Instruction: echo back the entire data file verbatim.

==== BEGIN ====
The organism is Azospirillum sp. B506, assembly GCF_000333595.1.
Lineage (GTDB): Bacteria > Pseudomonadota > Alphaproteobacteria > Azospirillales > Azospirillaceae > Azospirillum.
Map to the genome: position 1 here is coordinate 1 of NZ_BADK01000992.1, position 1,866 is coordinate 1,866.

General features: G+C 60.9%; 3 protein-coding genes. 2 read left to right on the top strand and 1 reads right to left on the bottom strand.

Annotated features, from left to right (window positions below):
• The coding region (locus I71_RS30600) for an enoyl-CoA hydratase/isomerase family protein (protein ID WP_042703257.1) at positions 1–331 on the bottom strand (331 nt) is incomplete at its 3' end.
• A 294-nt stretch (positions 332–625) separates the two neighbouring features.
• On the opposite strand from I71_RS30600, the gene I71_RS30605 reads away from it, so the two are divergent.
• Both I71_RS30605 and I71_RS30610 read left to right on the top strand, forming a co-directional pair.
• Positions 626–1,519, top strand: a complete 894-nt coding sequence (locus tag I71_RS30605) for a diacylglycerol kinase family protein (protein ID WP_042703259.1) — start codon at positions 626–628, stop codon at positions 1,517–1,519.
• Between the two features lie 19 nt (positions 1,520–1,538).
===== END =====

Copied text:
The organism is Azospirillum sp. B506, assembly GCF_000333595.1.
Lineage (GTDB): Bacteria > Pseudomonadota > Alphaproteobacteria > Azospirillales > Azospirillaceae > Azospirillum.
Map to the genome: position 1 here is coordinate 1 of NZ_BADK01000992.1, position 1,866 is coordinate 1,866.

General features: G+C 60.9%; 3 protein-coding genes. 2 read left to right on the top strand and 1 reads right to left on the bottom strand.

Annotated features, from left to right (window positions below):
• The coding region (locus I71_RS30600) for an enoyl-CoA hydratase/isomerase family protein (protein ID WP_042703257.1) at positions 1–331 on the bottom strand (331 nt) is incomplete at its 3' end.
• A 294-nt stretch (positions 332–625) separates the two neighbouring features.
• On the opposite strand from I71_RS30600, the gene I71_RS30605 reads away from it, so the two are divergent.
• Both I71_RS30605 and I71_RS30610 read left to right on the top strand, forming a co-directional pair.
• Positions 626–1,519, top strand: a complete 894-nt coding sequence (locus tag I71_RS30605) for a diacylglycerol kinase family protein (protein ID WP_042703259.1) — start codon at positions 626–628, stop codon at positions 1,517–1,519.
• Between the two features lie 19 nt (positions 1,520–1,538).